Intellectual Property, A Sector Analysis In The Indian Market

The World Intellectual Property Organisation defines IPR as “creations of the mind; inventions; literary and artistic works and symbols, names and images used in commerce”.

India moved up to 66th place from 81st in 2015 in the Global Innovation Index (GII). GII also reports that India has all the ingredients needed to become a global driver of innovation including strong market potential, an excellent talent pool, and an underlying culture of frugal innovation. In this context, Government of India announced the “National IPR Policy”, a vision document on 12th May 2016, with its tagline as ‘Creative India; Innovative India’. It is a strategy towards a stronger economic future and expediting ease of doing business in India.

Before going into the depth of Intellectual Property laws affecting todays world, let’s look into some core concepts of this intangible landscape.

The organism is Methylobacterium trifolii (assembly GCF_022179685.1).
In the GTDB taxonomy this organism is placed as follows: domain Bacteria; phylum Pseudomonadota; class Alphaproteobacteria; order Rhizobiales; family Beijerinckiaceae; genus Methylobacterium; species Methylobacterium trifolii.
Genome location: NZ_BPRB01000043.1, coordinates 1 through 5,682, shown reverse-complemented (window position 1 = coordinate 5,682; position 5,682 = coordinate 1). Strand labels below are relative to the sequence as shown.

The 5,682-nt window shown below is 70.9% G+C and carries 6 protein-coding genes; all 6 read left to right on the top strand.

Intellectual Property is the biggest asset on the planet in terms of value, estimated to be at least US$ 5.5 trillion in the U.S. alone as of 2015.[1]

What is Intellectual Property and what is it that makes it so valuable?

Intellectual Property is in its most basic sense means an intangible asset which contains with itself a bunch of exclusive rights which can be transferred, licensed, owned, transmitted, assigned or even acquired by the concerned authority in each case.

Intellectual Property has many facets including the traditional form of Intellectual Property which covers patents, trademarks, copyrights and then the non-traditional form of Intellectual Property which covers designs, trade secrets, geographical indicators, traditional knowledge, confidential information, circuit layouts and domain names among others.

The whole concept of protecting and at the same time promoting innovation is what makes Intellectual Property so valuable.

The Indian Patent Office recently granted a patent to a nine-year-old wheelchair-ridden boy for a rare invention of a six-player chess game. Hrideyshwar Singh hence became the youngest disabled person to obtain a patent for meeting up the required conditions of being unique, non-obvious, having public utility and at the same time having some sort of enablement.[2]